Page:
Editor’s note: The Post has learned that this article contained several passages that were largely duplicated, some without attribution, from a story published by the McDonough County Voice. Post policy forbids the unattributed use of material from other sources.
The Macomb, Ill., pet store was closed for maintenance, according to a sign on its front door, which also indicated that the animals were being fed daily.
But there was a noticeable stench seeping out into the street, and a nearby business owner said they could hear a bird inside the locked-up shop.
Police were called to Macomb Pet Land on Saturday and made a disturbing discovery: The power had been turned off and 41 of the animals were dead. They included 10 snakes, eight rabbits, five hamsters, five mice, three hermit crabs, three tarantulas, a gerbil, a lizard, a rat, a guinea pig, a cockatiel, two degus — rodents similar to chinchillas — and an “unknown number of fish,” Macomb Police Chief Curt Barker told reporters this week, according to the McDonough County Voice.
“Once officers entered the business, they were overwhelmed with the smell of dead animals and the smell of ammonia,” Barker said.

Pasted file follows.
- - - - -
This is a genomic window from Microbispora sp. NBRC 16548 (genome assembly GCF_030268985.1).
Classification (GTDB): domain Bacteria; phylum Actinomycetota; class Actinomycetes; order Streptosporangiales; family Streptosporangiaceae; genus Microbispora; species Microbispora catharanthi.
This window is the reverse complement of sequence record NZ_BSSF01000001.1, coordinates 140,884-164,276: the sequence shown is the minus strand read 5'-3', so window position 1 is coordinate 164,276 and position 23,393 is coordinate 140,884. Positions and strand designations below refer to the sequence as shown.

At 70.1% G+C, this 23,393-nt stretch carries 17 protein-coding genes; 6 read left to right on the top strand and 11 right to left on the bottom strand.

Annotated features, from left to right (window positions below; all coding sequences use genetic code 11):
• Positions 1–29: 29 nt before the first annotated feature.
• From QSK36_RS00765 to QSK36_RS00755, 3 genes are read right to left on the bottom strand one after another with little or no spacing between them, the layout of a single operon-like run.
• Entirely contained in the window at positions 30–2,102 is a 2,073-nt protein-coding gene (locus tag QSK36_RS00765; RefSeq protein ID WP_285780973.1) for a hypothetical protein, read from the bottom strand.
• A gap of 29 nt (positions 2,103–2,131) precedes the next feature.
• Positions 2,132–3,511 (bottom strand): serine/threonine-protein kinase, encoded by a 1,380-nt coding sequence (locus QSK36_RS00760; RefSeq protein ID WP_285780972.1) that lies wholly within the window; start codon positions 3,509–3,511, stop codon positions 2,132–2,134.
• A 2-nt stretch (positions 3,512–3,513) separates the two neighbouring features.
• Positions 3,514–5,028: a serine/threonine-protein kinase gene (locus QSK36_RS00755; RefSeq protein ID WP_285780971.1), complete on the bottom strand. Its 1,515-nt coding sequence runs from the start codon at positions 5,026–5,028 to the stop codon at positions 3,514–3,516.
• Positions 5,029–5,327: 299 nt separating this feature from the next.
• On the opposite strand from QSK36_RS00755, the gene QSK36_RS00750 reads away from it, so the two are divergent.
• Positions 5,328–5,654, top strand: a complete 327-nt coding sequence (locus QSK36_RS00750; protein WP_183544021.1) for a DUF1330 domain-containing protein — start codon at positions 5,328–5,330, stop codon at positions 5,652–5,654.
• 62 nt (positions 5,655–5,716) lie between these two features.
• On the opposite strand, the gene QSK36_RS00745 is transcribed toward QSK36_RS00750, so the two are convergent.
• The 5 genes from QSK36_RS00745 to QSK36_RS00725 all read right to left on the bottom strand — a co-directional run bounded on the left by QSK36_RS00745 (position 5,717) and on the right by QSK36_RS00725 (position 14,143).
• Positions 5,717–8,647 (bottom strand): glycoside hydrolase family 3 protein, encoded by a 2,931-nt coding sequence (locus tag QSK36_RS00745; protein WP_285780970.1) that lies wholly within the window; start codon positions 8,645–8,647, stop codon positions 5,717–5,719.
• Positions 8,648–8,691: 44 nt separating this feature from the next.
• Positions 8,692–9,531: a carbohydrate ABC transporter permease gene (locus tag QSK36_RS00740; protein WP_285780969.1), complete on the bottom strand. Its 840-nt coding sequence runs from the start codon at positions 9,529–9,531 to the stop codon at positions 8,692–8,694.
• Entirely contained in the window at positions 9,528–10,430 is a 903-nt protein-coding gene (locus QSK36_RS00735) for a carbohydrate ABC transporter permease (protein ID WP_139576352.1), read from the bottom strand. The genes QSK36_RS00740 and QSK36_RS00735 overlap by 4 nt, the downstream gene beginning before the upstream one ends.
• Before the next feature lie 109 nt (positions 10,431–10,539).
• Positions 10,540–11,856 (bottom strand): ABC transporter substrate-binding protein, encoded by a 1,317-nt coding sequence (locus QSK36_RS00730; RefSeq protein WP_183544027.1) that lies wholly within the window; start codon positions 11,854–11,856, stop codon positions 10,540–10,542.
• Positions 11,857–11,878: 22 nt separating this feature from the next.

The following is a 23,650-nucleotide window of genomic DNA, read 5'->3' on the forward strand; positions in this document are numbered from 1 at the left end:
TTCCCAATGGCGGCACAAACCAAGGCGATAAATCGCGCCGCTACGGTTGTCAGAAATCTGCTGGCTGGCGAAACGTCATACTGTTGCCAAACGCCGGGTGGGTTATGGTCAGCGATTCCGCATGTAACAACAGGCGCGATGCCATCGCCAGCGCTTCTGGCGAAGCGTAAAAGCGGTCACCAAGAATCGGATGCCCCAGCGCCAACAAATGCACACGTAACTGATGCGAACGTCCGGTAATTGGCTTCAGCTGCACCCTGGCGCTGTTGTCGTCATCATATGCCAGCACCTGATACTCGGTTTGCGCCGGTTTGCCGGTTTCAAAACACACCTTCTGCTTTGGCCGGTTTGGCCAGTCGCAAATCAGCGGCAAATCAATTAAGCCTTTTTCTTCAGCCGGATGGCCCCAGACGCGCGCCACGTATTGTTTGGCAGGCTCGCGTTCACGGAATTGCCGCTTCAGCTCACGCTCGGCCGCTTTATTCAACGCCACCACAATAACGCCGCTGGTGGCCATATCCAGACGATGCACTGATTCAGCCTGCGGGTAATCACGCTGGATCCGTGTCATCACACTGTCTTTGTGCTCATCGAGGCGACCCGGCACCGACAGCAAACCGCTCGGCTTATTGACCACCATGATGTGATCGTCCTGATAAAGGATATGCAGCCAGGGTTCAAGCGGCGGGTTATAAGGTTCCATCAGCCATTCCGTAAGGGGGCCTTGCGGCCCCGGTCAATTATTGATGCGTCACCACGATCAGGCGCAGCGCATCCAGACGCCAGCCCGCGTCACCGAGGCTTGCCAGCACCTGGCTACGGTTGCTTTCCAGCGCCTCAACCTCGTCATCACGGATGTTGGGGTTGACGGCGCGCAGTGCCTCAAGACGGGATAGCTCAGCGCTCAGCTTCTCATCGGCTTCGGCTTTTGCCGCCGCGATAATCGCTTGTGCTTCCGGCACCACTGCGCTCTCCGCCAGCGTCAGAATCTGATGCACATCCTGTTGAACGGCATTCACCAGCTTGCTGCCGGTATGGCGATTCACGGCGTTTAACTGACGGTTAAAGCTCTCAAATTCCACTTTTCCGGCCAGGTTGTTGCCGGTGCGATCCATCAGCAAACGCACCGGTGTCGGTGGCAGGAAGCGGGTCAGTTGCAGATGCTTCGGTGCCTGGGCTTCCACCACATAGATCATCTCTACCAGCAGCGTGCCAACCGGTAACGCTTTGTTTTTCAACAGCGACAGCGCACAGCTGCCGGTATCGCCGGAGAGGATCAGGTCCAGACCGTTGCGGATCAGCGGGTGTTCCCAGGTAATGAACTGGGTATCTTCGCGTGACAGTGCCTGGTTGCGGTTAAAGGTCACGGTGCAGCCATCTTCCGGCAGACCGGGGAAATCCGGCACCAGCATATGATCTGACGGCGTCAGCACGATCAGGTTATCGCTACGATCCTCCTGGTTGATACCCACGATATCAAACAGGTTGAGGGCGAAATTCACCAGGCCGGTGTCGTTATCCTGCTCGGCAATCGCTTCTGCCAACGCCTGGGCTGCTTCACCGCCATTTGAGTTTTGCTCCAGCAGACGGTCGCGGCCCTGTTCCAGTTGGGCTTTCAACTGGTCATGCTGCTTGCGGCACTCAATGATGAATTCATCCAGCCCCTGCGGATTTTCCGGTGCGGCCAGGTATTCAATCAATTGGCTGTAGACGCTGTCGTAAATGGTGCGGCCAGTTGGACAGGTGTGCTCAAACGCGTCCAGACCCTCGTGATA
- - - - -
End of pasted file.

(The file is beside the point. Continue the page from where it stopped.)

The 56 animals still alive were loose inside the shop, and were placed in foster care after an investigation over the weekend, the McDonough County Animal Shelter wrote in a statement on Facebook. There were no dogs in the pet store and two cats found alive were taken into the shelter’s custody and are doing well, shelter officials said.
The Macomb Fire Department helped ventilate the building, the Voice reported. Barker told reporters that the electricity had been shut off nearly two weeks before, on May 14, because the bill had not been paid.
On Sunday, the day after the animals were discovered, a warrant was issued for the arrest of the pet store’s owner, 38-year-old Jessica Lynn Spangler of Avon, Ill. She told investigators that she had arranged for someone else to care for the animals and did not know they were not being looked after, Barker said, according to the Voice. Barker told reporters that investigators have contacted a person who was involved in taking care of the animals while the business was closed.
Spangler is charged with aggravated cruelty to animals and has been released from the McDonough County Jail on $10,000 cash bond, the Voice reported.
The shelter is accepting donations for food for the surviving animals, which include cockatiels, parakeets, lovebirds and Macaws; hamsters, gerbils, mice, degus and rabbits, the Voice reported. At the news conference, Barker thanked more than a dozen volunteers and members of the Macomb High School National FFA Organization chapter for helping rescue the animals.
“They did an outstanding job. A lot of people stepped up and helped out,” Barker said, according to the Voice. “It just goes to show the community that we do have with the veterinary clinics, the other businesses coming in to help us. The number of volunteers that came forward was outstanding. I can’t thank them enough for what they did to help us.”